- Mobs sometimes drop items and cash when they die. Both are referred
to together as loot.
Mana - Magic points that are
used to cast spells. Mana is regained through meditation or medding.
Med / Medding - Med is short
for "Meditation" which spell-casters need to do to regain
mana to cast spells.
Mob - computer-controlled creature
NPC - non-player character,
a character that is controlled by the computer.
Spawn - mobs are regenerated
as they are killed at fixed places after a fixed interval. The process
is known as spawning. Can refer to both the process and the mob
Zone - Originally referred to
the different areas of the world which due to different graphic
sets involves temporary pauses as the game loads the new graphic
set. This term has also come to refer to the boundary itself, as
well as a verb, meaning to escape by crossing zones.
To play EverQuest, the game software has to be
bought and a monthly connection fee has to be paid for server
access. Players create their characters on one of the available servers.
Each player can have up to 8 characters on each server. Once created,
characters usually cannot be transferred from one server to another.
A different copy of the game world resides on each server, and characters
from different servers cannot interact with each other. The servers
are like parallel universes, where the world and game mechanics are
the same, but the people, economy and culture is different.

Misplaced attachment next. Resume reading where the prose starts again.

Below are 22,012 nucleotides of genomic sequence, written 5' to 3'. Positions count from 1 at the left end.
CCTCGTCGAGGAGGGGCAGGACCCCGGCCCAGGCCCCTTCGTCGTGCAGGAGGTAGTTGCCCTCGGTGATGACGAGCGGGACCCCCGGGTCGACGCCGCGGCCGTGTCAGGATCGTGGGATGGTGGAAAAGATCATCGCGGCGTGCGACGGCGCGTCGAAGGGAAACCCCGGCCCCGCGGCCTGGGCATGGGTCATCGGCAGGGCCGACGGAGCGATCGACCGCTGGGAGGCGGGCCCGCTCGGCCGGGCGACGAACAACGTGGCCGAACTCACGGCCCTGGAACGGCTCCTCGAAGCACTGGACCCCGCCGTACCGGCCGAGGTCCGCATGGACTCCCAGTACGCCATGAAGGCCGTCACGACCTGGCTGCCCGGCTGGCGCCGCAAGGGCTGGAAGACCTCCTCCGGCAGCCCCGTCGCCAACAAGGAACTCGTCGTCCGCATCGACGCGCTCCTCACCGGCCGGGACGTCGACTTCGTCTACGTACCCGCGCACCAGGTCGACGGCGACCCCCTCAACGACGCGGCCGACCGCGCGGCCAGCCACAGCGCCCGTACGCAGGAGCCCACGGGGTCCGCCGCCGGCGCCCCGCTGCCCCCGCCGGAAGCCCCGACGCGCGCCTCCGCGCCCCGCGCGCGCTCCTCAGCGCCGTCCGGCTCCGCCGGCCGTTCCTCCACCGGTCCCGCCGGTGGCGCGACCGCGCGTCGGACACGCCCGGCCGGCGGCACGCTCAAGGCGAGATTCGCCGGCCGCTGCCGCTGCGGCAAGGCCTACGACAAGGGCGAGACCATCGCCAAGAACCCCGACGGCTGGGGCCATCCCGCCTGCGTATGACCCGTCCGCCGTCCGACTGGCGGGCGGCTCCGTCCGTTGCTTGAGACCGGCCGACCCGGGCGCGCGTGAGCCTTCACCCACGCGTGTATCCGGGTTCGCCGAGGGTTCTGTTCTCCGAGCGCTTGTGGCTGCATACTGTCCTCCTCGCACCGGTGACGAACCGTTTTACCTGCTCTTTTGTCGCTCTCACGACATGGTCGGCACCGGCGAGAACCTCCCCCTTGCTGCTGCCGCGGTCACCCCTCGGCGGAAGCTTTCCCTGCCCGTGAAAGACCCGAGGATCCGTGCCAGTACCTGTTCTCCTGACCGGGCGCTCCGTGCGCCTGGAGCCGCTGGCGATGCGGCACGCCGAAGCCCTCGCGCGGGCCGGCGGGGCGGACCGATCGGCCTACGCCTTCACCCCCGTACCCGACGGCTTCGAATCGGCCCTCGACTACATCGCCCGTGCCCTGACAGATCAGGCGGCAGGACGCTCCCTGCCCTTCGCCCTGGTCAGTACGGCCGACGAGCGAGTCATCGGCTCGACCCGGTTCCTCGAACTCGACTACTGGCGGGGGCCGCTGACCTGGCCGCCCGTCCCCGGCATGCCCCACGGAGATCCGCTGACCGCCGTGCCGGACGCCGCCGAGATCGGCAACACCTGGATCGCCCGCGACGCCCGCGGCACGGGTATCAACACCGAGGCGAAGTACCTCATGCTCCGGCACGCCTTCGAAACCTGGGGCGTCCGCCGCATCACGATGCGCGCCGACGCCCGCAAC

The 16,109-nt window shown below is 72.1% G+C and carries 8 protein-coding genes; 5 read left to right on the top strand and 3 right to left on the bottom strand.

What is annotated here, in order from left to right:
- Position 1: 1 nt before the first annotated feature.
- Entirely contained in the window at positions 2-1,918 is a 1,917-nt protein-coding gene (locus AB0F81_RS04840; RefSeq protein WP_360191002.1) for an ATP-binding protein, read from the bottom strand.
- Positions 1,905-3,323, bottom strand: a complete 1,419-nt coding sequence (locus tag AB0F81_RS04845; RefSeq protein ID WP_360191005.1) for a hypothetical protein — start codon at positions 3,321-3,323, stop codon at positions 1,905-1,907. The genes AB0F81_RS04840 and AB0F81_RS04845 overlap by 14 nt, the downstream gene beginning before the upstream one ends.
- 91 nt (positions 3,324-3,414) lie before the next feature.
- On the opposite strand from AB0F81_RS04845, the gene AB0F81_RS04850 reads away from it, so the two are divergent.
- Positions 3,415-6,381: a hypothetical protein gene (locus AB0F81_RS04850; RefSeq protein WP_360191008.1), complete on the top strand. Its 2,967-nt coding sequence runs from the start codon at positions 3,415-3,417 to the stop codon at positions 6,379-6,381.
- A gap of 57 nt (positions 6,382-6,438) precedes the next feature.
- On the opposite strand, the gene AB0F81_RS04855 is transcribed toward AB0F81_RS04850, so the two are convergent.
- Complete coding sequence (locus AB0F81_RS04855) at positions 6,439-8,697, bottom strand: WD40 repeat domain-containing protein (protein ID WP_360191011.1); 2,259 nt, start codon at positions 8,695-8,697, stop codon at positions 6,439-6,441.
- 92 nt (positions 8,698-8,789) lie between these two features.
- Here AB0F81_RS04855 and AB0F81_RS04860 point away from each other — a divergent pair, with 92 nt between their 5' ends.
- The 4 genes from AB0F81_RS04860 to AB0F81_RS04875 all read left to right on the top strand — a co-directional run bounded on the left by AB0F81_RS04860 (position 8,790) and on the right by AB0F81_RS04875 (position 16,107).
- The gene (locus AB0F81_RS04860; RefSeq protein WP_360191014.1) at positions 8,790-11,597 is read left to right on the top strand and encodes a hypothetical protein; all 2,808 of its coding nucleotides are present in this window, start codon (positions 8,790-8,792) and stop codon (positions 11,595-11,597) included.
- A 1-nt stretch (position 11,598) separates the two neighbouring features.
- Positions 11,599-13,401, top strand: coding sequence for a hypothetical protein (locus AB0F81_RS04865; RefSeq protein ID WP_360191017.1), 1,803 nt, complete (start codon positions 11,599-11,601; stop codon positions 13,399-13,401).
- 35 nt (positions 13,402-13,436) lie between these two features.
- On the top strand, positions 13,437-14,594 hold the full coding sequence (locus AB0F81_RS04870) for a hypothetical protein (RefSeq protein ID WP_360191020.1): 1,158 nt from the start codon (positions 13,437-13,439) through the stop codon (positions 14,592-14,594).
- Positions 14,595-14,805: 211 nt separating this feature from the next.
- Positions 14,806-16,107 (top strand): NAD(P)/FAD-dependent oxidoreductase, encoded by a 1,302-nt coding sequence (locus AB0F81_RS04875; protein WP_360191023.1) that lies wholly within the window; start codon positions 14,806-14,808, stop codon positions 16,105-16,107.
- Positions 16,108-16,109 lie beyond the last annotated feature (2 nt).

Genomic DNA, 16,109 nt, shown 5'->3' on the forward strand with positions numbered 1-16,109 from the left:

Characters can be created from
13 races and 14 classes.
Each race has different advantages or disadvantages, such as infravision
or low stamina. Examples of races are Barbarian, Wood Elf, Ogre,
and Human. Classes are occupational niches that can be chosen, and
different races have different class options. Each class has its
own set of skills and abilities, as well as starting attributes.
Examples of classes are Warrior, Druid, Wizard, and Rogue. Each
character has a set of 7 attributes that determine
its basic abilities. Examples are Strength, Dexterity, Wisdom, and
Charisma. Attributes are numeric and each race/class combination
starts with a base assignment of each attribute and given 25-30
bonus points to distribute among them during the character creation
process. Character gender is also an available
choice, and has no bearing on internal game mechanics apart from